Uriel Correa’s “Better Late Than Never” | Solid State, 1710 S. Ashland Ave. | July 11, 2014 | 6 P.M. – 10 P.M.
Julio Chavez describes his space as an organic idea, he then explains why exposing Uriel Correa’s work in it is ideal. Correa’s work for the facility, with the array of vibrant colors included and Chavez’s vintage flair makes the mash-up seem spectacular.
Check out Correa’s work this Friday as it will be part of Pilsen’s Second Fridays Gallery Night.
Gozamos:What is Solid State as a space and for how long?
Solid State: Solid State is at the moment an organic/developing idea. The front has been open since March. I originally wanted the space as a boutique to display my finds: vintage clothing, leather goods, music and anything I feel is interesting. This idea has evolved, though. I am now working with friends who are designers and artists introducing the neighborhood to their work. I want to collaborate with people, to house and display everything in a way that makes whoever visits the space happy, good and transported from Chicago. I don’t know if this happens, but overall it is a comfortable, calm shopping and learning experience.
Gozamos: Are exhibitions the only events you hold in the venue?
Solid State: I would say that Uriel’s exhibit is the first. Before this we had a pop-up shop for Lilian Martinez, aka BFGF. Lilian makes beautiful clothing and accessories. I’m a fan, so when I secured the space back in March, the pop-up was the only thing on my mind. Amazing talent doesn’t always get exposed. It’s hard, so I want to help out and do my part. I’ll try to keep things interesting though. I have a club nite planned for August. Music, drinks, etc. It will be a treat for everybody who works hard. Come hang, unwind, meet people and make friends.
Gozamos: It’s been three years since your last show known to Gozamos. I apologize if I have that wrong, but what’s new? What can we expect to see in your upcoming exhibition?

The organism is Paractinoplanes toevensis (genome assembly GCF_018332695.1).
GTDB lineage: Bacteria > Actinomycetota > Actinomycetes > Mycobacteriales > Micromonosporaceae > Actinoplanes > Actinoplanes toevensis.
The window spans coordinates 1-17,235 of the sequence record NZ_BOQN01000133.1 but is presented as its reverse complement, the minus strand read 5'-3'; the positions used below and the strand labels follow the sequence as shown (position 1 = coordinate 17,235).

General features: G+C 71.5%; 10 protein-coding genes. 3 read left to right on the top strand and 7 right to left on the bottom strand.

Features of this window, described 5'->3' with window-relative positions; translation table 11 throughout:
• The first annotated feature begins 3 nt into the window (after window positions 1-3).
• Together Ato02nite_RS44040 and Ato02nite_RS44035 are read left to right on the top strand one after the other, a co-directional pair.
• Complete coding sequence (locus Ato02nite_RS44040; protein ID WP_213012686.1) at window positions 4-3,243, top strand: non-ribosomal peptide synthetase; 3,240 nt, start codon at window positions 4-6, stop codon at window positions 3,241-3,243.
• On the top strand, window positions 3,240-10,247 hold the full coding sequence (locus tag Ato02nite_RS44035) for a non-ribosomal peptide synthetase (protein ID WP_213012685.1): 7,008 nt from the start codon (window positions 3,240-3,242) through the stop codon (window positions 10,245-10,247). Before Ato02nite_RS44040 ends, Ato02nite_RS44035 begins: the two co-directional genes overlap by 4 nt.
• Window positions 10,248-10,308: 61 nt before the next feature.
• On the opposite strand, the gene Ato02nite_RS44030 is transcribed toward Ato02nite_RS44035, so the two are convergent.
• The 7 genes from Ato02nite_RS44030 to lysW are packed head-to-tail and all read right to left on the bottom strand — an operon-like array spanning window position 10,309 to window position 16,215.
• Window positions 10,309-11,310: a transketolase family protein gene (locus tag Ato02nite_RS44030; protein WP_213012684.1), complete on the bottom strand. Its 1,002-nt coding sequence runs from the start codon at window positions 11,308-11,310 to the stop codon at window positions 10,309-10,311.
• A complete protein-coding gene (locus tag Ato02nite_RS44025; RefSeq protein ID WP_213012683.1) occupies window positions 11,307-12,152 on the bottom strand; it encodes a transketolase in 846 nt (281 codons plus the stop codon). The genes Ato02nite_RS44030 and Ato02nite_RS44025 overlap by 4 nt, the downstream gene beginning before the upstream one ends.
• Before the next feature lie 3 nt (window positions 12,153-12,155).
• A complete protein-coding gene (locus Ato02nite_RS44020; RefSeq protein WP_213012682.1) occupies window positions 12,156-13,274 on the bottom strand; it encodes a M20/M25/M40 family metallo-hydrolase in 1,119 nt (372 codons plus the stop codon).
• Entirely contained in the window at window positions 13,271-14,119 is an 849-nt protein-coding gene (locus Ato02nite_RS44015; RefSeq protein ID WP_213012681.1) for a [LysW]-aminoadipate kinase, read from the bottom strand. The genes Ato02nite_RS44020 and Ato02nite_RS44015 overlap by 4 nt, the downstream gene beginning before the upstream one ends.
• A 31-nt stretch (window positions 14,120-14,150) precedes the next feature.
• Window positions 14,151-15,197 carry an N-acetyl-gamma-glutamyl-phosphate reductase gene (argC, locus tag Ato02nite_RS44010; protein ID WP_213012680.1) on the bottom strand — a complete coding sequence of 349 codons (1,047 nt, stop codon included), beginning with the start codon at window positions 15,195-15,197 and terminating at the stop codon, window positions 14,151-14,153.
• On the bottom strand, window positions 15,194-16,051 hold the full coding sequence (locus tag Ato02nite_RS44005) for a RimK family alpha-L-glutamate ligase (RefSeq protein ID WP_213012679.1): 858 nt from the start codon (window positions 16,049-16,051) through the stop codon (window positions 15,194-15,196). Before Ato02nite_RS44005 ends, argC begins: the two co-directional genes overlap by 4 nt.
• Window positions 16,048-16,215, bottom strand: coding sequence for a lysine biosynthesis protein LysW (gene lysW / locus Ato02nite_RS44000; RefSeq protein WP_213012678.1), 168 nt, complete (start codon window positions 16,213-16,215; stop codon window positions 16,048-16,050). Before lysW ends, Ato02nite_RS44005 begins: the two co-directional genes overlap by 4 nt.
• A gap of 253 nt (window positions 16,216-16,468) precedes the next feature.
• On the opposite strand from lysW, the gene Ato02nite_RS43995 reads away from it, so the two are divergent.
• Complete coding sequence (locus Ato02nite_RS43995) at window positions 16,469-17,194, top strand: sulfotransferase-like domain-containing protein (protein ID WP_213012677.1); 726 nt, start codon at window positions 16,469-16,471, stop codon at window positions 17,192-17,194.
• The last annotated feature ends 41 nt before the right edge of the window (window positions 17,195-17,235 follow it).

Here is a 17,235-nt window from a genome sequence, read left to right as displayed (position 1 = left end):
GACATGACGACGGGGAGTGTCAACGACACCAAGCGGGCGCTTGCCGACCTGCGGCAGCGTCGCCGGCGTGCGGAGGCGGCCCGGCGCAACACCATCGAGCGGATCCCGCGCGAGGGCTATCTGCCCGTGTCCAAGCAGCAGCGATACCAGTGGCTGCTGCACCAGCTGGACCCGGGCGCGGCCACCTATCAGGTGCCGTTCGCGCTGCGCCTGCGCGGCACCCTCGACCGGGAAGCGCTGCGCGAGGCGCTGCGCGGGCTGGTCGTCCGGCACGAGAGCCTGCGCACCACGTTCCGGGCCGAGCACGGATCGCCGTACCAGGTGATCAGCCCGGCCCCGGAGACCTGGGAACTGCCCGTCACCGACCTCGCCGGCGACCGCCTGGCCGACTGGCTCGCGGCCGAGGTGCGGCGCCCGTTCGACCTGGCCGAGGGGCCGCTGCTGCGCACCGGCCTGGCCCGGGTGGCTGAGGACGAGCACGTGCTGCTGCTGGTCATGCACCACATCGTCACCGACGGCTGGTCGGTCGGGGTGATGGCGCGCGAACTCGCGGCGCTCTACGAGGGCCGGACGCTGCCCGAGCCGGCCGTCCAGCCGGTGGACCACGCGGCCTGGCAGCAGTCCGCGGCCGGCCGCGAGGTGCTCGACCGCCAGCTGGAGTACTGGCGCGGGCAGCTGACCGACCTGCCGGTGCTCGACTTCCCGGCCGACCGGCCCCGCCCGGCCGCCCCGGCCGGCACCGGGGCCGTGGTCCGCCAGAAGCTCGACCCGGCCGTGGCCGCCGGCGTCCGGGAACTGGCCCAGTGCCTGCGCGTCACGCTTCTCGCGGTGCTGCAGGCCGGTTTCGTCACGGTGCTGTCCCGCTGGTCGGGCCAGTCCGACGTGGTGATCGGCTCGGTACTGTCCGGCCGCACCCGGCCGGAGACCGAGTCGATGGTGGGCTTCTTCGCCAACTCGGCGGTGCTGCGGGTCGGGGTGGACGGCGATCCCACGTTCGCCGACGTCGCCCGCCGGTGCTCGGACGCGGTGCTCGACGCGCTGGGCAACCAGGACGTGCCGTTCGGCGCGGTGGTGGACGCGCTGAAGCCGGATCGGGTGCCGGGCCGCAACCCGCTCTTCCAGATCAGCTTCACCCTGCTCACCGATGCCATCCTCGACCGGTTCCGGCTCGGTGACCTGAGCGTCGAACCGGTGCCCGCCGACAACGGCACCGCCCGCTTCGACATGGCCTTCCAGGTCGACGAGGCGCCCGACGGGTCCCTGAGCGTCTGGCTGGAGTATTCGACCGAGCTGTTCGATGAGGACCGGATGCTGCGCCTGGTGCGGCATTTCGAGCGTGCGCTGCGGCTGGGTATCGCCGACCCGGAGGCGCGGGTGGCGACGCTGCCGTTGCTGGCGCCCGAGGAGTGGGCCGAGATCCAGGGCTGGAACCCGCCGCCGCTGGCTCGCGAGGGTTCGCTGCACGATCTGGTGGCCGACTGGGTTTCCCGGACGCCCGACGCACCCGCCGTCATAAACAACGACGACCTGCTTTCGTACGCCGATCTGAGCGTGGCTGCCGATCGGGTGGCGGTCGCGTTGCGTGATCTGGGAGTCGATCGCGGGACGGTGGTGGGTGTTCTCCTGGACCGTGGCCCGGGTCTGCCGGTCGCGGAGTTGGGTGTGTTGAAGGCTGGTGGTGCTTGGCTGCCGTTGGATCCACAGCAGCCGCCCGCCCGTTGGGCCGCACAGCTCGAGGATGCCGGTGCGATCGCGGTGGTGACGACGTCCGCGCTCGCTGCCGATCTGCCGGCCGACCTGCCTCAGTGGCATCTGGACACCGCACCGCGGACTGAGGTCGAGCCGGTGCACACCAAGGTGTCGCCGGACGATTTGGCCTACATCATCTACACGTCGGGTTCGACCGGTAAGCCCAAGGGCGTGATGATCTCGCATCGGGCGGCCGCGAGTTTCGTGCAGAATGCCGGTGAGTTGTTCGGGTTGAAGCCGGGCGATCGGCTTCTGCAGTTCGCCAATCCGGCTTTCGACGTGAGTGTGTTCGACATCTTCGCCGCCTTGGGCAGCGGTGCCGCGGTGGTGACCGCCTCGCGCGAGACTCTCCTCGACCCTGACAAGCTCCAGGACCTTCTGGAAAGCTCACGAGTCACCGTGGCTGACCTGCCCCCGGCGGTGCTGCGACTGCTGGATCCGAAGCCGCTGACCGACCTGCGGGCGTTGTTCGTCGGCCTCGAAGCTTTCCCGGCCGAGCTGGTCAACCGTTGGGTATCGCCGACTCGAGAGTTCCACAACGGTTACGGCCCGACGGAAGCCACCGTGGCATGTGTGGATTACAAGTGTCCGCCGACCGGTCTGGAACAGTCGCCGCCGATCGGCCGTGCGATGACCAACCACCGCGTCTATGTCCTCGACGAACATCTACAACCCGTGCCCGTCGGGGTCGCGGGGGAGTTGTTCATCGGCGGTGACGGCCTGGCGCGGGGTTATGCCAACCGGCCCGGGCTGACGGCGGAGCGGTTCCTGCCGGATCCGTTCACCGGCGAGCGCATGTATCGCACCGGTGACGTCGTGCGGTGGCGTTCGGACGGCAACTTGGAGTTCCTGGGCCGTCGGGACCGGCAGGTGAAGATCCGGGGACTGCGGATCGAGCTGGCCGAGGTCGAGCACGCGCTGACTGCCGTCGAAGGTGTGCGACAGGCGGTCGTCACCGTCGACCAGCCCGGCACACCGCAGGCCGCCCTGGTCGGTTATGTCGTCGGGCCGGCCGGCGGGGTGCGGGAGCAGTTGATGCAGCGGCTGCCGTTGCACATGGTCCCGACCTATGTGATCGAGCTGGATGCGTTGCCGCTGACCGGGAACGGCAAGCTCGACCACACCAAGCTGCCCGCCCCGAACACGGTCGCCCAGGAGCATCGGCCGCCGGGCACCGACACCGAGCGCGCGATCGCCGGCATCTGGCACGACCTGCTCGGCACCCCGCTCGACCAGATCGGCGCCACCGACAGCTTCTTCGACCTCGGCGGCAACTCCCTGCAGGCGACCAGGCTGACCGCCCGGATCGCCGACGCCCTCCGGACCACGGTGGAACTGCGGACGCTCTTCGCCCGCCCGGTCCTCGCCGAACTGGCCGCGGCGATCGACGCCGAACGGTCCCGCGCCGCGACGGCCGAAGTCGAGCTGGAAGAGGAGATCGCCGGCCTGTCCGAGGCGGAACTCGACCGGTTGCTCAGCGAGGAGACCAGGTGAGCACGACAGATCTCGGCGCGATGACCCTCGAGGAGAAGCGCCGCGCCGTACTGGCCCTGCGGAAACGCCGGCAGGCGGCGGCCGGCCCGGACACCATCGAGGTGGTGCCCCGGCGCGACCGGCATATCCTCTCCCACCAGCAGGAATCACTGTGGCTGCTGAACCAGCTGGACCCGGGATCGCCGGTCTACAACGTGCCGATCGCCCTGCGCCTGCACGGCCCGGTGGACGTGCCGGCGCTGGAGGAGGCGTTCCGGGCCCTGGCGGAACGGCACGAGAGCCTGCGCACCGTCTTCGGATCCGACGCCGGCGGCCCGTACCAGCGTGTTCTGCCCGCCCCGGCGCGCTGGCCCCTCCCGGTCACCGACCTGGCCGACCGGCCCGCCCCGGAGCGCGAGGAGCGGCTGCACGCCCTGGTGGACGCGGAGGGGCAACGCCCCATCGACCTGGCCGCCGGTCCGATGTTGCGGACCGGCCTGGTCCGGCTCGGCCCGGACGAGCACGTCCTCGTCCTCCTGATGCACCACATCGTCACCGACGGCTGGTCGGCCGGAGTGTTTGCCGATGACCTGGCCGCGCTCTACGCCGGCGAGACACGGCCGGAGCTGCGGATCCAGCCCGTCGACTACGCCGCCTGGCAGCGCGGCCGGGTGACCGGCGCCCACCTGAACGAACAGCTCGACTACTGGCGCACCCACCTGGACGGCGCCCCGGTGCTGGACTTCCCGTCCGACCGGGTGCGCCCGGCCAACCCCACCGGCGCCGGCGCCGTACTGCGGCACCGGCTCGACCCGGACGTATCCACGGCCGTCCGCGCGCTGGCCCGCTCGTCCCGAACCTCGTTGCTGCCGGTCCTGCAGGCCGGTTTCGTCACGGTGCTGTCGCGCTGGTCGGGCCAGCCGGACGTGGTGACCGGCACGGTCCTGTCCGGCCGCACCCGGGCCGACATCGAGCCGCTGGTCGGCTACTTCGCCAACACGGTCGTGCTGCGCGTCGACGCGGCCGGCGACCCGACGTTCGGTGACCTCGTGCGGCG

Uriel Correa: Since the last show known to Gozamos, there’s been a wealth of local group shows with many rad people. Although, there hasn’t been any solo shows. “Better Late Than Never” will be an opportunity to show the public an exclusive and wider range of my work within the past few years.
Gozamos: Is your last exhibition, the reason for this exhibitions name?
Uriel Correa: The title, “Better Late Than Never,” came from my tardiness on exhibiting my work exclusively to the world, especially friends. The internet kills real interactions. People can see the pictures of the pieces I post, but the pieces themselves hardly see the light of day. The days of Tumblr have made me many art acquaintances I’ll never meet in person. Hopefully the local ones will make it to the show.
Gozamos: How would you describe this exhibition towards your past works? Where did the inspiration come from? If some works inspired you, would you mind describing which did?
Uriel Correa: The most current pieces which make up about half of the exhibition are inspired by Cuban posters from the 60’s. I really took to those styles and felt like I experienced them in a past life. I began experimenting with those colors and shapes and the method stuck. It’s very contagious.